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Hana Dir: Mai Nakanishi (2018) Osaka Asian Film Festival 2019

Hana    Hana Film Poster

Running Time: 13 mins.

Release Date: 2019

Director: Mai Nakanishi

Writer: Mai Nakanishi (Screenplay), 

Cinematography: Jun-sang Lee 

Starring: Jeong-bi Lee, Hee-Jin Jean, Do-Eun Kim,

Website IMDB

This is a re-write of my review that was published on V-Cinema a month ago. Corrections and a bit more thoughtful analysis were made as well as references to favourite directors. I want to see more from Mai Nakanishi.

Hana is a Korea-Japan co-production from newbie director Mai Nakanishi. Originally from Tokyo, she has spent much of her career abroad working in various roles on a wide range of international projects including working as an assistant director for Eric Khoo and as producer for Sion Sono. Nakanishi has also worked as producer on the Japanese segments for the horror anthology ABCs of DEATH 2. Most tellingly, she is a founder and director of Scream Queen FilmFest Tokyo, the only female-centric genre film festival in Asia. In short, she is a horror fan, and when she was selected by the Busan International Film Festival to be a fellow at the Asian Film Academy 2016, she produced this short film under the mentorship of the world-renowned Taiwanese master Tsai Ming-Liang. The final product is very much rooted in horror, her favourite playground, and is an effective short.

A home is a reflection of who lives there and how it is decorated and lived in says a lot about a person and how they want to shape their lives (which is why it can be terrifying entering one if you stop and think about it long enough). Couple that idea with the existential one of how we can never truly know another person, pressures and desires and all, then someone seemingly normal can actually be stranger than imagined which is what happens in this neat horror short.

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The Eternity Between Seconds Dir: Alec Figuracion (2018) Osaka Asian Film Festival 2019

The Eternity Between Seconds    The Eternity Between Seconds Alec Figuracion (2018) Film Poster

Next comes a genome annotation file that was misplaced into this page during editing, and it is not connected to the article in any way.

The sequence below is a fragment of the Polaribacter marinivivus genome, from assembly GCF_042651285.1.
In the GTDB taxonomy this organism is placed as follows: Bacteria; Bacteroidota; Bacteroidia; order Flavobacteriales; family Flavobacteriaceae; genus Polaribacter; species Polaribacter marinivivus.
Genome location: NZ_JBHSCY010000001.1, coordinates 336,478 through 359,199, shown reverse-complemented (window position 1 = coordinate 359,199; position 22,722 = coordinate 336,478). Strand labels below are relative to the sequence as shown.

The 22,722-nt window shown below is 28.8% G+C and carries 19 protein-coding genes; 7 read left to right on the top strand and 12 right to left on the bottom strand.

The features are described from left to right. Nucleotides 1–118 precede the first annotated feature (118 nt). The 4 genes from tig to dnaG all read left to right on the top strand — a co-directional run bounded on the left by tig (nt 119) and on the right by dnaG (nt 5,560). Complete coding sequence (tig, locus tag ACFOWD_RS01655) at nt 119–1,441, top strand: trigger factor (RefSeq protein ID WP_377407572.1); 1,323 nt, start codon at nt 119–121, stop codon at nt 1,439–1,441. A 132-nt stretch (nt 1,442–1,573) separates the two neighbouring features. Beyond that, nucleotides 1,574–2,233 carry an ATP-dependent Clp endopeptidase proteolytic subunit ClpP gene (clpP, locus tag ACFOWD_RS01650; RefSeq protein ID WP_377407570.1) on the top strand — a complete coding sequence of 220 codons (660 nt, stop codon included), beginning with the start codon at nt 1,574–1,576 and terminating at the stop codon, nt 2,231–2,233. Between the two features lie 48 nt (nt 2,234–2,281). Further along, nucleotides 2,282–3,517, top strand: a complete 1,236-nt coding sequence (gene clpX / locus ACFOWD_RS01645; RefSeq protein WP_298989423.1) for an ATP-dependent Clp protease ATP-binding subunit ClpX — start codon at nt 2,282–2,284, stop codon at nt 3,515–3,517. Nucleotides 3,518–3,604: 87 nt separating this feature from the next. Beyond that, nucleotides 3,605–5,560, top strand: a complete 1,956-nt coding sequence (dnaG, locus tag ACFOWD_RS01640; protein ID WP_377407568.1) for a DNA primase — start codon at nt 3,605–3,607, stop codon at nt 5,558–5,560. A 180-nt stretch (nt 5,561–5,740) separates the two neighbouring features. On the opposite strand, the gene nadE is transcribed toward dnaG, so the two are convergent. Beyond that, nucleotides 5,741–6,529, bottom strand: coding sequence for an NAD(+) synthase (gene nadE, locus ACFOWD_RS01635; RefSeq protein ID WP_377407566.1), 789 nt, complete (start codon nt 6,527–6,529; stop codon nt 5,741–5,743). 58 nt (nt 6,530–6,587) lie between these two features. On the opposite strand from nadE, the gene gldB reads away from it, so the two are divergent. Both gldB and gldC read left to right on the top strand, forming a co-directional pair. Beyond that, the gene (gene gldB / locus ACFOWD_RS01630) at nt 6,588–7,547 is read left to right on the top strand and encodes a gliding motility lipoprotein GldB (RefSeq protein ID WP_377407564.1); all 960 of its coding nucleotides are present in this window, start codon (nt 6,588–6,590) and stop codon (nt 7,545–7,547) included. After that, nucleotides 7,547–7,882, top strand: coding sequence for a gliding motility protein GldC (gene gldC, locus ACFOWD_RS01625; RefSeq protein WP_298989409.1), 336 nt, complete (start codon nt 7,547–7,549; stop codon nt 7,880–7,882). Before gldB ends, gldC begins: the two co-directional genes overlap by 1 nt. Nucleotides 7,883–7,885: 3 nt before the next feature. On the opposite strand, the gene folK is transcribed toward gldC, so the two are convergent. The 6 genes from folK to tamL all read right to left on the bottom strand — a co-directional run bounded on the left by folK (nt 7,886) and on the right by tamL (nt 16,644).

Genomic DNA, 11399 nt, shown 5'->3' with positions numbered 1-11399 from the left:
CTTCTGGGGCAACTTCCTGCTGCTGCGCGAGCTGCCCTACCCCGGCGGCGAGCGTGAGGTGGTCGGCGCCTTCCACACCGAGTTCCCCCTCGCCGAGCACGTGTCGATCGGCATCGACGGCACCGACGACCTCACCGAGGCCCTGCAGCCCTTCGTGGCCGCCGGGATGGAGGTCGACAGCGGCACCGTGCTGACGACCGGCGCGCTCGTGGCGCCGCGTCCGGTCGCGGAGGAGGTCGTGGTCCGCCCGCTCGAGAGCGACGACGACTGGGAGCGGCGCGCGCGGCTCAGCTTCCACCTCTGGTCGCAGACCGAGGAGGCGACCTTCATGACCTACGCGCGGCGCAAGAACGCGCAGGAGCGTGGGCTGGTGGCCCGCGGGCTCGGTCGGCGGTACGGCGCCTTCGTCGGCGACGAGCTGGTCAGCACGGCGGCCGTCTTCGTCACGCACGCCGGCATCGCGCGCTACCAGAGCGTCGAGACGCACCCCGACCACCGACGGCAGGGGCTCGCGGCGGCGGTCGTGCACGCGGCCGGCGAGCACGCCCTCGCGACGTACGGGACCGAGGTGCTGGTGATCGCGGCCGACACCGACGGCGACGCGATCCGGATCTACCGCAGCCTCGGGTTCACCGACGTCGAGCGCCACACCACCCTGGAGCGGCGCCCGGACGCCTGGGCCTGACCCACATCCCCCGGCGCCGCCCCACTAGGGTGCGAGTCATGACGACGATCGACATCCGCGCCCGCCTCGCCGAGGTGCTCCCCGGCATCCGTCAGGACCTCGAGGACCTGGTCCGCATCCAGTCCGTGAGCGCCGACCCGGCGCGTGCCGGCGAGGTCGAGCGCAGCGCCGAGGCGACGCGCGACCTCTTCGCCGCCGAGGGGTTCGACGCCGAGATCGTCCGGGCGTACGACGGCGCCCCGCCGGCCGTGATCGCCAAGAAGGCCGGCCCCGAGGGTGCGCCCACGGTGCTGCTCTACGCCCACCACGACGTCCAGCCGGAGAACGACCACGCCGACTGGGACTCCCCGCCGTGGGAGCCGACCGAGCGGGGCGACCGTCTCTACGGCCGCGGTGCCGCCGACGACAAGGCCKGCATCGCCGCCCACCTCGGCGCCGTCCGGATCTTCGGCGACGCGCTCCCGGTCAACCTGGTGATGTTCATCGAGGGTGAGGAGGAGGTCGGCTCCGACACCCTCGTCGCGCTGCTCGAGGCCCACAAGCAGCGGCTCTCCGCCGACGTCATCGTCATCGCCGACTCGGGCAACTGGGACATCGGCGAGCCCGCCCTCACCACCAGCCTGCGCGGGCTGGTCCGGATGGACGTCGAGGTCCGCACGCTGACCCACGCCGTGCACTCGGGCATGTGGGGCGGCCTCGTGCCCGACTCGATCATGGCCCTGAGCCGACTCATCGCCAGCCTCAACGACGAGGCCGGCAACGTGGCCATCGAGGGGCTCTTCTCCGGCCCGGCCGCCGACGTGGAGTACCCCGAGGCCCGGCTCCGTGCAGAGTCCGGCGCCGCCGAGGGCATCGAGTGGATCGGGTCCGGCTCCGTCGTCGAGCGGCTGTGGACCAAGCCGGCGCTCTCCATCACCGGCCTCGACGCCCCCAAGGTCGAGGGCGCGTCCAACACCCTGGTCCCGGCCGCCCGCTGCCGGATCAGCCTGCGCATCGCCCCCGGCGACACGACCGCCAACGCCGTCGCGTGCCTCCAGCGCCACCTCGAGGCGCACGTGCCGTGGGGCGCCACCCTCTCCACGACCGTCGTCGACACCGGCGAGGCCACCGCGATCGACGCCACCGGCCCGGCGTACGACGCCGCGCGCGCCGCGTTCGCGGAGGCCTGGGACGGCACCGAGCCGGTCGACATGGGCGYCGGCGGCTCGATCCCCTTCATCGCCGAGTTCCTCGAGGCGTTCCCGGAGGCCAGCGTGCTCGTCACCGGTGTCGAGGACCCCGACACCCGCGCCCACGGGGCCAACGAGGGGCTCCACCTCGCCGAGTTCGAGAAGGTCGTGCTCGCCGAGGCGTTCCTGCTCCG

Running Time: 83 mins.

Release Date: 2018

Director: Alec Figuracion

Writer: Alec Figuracion (Screenplay)

Starring: Yeng Constanino, TJ Trinidad,

Website IMDB

There is something about liminal spaces such as airports which allows the mind to wander loose from the moorings that reality keeps us grounded with. While there, free from commitments to family or work, it is possible to drift in a sea of strangers as we travel from one location to the next which is when we reassume responsibility. We can take a break from ourselves and be open, not just to a change in place but also thinking. This is an idea explored realistically and relatably in The Eternity Between Seconds, a Filipino film where two weary souls meet and offer respite from life’s worries.

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Wild Tour ワイルドツアー Dir: Sho Miyake (2018) Osaka Asian Film Festival 2019

Wild Tour    Wild Tour Film Poster

ワイルドツアーWairudo Tsua-

Running Time: 67 mins.

Release Date: Summer 2018

Director:  Sho Miyake

Writer: Sho Miyake (Screenplay),

Starring: Honoka Ito, Ryutaro Yasumitsu, Osuke Kuribayashi, Takamasa Yamazaki,

Website IMDB

http://www.oaff.jp/2019/en/program/if10.html

Sho Miyake made waves with his 2012 sophomore feature Playback (2012), a time slip drama shot in monochrome which was officially screened at the 65th Locarno International Film Festival and won him international attention. Since then he has refused to conform to any one genre and dabbled in a myriad of projects with no common theme. 2014 saw him make the hip-hop documentary THE COCKPIT and that was followed by a 2017 period drama, The Courier. His most recent feature, the human drama And Your Bird Can Sing (2018), based on a novel by Yasushi Sato, was played at last year’s Tokyo International Film Festival and this year’s Berlinale. He has another film from 2018 and it goes somewhere else entirely as it combines a documentary about a scientific club with stories of first love.

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Sisterhood シスターフッド Dir: Takashi Nishihara (2018) Osaka Asian Film Festival 2019

Sisterhood    Sisterhood Film Poster

シスターフッド  Shisuta-fuddo

Running Time: 87 mins.

Release Date: 2019

Director: Takashi Nishihara

Writer: Takashi Nishihara (Screenplay),

Starring: BOMI, Manami Usamaru, Nina Endo, Ryo Iwase, Mika Akizuki

Website IMDB

http://www.oaff.jp/2019/en/program/if07.html